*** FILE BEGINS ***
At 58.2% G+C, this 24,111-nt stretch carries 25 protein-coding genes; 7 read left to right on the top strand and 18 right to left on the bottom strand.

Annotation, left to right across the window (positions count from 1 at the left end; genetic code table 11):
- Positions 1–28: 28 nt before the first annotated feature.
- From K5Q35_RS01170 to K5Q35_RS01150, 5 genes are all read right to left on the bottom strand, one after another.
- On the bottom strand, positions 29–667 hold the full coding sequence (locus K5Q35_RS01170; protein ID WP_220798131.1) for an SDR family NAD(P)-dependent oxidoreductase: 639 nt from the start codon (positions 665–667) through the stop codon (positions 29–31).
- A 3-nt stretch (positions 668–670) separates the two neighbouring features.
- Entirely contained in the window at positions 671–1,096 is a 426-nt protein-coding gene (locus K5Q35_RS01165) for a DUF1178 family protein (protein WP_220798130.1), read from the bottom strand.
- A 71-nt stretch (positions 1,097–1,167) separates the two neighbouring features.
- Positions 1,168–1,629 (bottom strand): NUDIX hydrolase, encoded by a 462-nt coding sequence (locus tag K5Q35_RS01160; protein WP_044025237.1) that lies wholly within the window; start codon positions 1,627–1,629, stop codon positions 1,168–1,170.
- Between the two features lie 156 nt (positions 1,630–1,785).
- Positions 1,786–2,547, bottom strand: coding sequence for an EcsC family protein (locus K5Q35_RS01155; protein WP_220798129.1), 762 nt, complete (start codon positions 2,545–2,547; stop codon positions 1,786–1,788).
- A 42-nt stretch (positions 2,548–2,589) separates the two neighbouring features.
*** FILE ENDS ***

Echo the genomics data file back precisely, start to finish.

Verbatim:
At 58.2% G+C, this 24,111-nt stretch carries 25 protein-coding genes; 7 read left to right on the top strand and 18 right to left on the bottom strand.

Annotation, left to right across the window (positions count from 1 at the left end; genetic code table 11):
- Positions 1–28: 28 nt before the first annotated feature.
- From K5Q35_RS01170 to K5Q35_RS01150, 5 genes are all read right to left on the bottom strand, one after another.
- On the bottom strand, positions 29–667 hold the full coding sequence (locus K5Q35_RS01170; protein ID WP_220798131.1) for an SDR family NAD(P)-dependent oxidoreductase: 639 nt from the start codon (positions 665–667) through the stop codon (positions 29–31).
- A 3-nt stretch (positions 668–670) separates the two neighbouring features.
- Entirely contained in the window at positions 671–1,096 is a 426-nt protein-coding gene (locus K5Q35_RS01165) for a DUF1178 family protein (protein WP_220798130.1), read from the bottom strand.
- A 71-nt stretch (positions 1,097–1,167) separates the two neighbouring features.
- Positions 1,168–1,629 (bottom strand): NUDIX hydrolase, encoded by a 462-nt coding sequence (locus tag K5Q35_RS01160; protein WP_044025237.1) that lies wholly within the window; start codon positions 1,627–1,629, stop codon positions 1,168–1,170.
- Between the two features lie 156 nt (positions 1,630–1,785).
- Positions 1,786–2,547, bottom strand: coding sequence for an EcsC family protein (locus K5Q35_RS01155; protein WP_220798129.1), 762 nt, complete (start codon positions 2,545–2,547; stop codon positions 1,786–1,788).
- A 42-nt stretch (positions 2,548–2,589) separates the two neighbouring features.